A few weeks ago, I shared my story of realizing how burnt out I really was. Since then, I’ve made a few changes in my life. I’d be lying if I said I was 100% better 100% of the time; I still have some great days and other not-so-great moments. However, I can truthfully say that I have tried to be more intentional in my thoughts and actions over the past several weeks, and I do feel a difference overall.
In my last post, I admitted that I didn’t really know how to take a break. In fact, I couldn’t remember the last time I had taken a day off. After much reflection, I’ve realized that this inability to wind down is not something I want to wear as a badge of honor. I have friends who are cardiac surgeons, Medieval Literature PhD students, and budding entrepreneurs- they all are in rigorous professions having to balance numerous responsibilities. If they can consistently take days off, then I can surely manage the same. My life is not going to fall apart if I unplug for a bit. I’ve made Sundays my day off, where I try to spend most of the day doing things I enjoy without feeling guilty about the pile of work on my desk. In doing so, I’ve realized that not only do I feel good on Sundays, but the days when I am working are more productive, too. Before, I used to measure my productivity by the number of hours my laptop screen was on, disregarding that during much of that time, I wasn’t actually getting work done. Now, I give myself permission to take days off and take breaks throughout the day. That way, when my screen is on, I’m doing a better job of being productive during that timeframe. Sometimes when my phone is freaking out, all I need to do is turn it off for a bit and then back on. I guess the same goes for me.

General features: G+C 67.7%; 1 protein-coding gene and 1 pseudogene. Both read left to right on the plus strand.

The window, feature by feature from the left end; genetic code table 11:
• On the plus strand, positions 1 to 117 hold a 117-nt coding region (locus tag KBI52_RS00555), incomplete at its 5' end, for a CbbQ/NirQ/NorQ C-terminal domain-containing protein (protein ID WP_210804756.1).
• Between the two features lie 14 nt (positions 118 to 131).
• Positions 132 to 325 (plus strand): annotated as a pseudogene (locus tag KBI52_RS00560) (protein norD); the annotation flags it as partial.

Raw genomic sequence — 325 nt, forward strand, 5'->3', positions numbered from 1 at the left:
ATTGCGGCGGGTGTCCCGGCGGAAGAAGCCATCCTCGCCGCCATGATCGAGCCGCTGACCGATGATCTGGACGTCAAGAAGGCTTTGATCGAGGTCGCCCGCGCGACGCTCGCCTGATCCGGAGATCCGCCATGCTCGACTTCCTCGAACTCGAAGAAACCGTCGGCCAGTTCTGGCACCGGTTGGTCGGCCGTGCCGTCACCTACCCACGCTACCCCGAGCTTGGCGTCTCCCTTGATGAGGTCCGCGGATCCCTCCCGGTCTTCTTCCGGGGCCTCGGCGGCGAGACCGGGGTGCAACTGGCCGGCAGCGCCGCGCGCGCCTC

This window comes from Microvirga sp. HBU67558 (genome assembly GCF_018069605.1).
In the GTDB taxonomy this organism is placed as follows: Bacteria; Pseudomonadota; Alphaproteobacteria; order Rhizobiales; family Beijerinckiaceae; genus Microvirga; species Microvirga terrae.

I also enrolled in the Koru Mindfulness course offered by the Law School, in which we learned various types of meditation. Two of the meditations particularly stuck out to me: the walking meditation, and the lovingkindness meditation. The walking meditation forces me to deeply concentrate on a seemingly mechanical activity by noticing how my body and mind are interacting in the seemingly simple act of walking. I’ve found that walking meditations are helpful for me in the mornings, when I start feeling drowsy if I do an eyes-closed passive meditation. Instead, the walking meditations help me start my days on a grounded footing (no pun intended). In addition, the lovingkindness meditation uses short phrases that first help me be kind to myself and then extend that compassion to the world around me. It’s no secret that law school can become cutthroat, so this meditation helps me remember that someone else’s gain is not inherently my loss. For the Koru class, we also read Sharon Salzberg’s book Real Happiness. One of my favorite quotes of the book is:
“One way to cultivate greater sympathetic joy is to connect with happiness in our own life. When we believe we have nothing, it’s almost impossible to take pleasure in the happiness of others. Like any kind of generosity of the spirit, joy for others depends on a feeling of inner abundance that’s distinct from how much one has materially or objectively in this world.”
Overall, the Koru class has helped me to cultivate a more compassionate outlook both towards myself and the people I care about.
I want to reiterate that just because I’ve made some lifestyle changes doesn’t mean I’m never stressed anymore. In reality, I still have just as much on my plate, and I still have the responsibility of managing it all; I do still become overwhelmed from time to time. The difference is, a few weeks ago, I would have pushed myself to keep going despite the obvious signs that I needed to slow down. Now, I know that if my body’s telling me something is wrong, then I know I need to pause and listen. Burnout is incredibly scary, but it doesn’t have to last. With the proper coping mechanisms and tools of mindfulness, I’m on my way to create a more balanced, sustainable life that will preserve my well-being both in law school and beyond.
Roma Gujarathi is a second-year student at BC Law. Contact her at firstname.lastname@example.org.
Featured image “Mindfulness Brain” by max pixel, CC0, via Wikimedia Commons.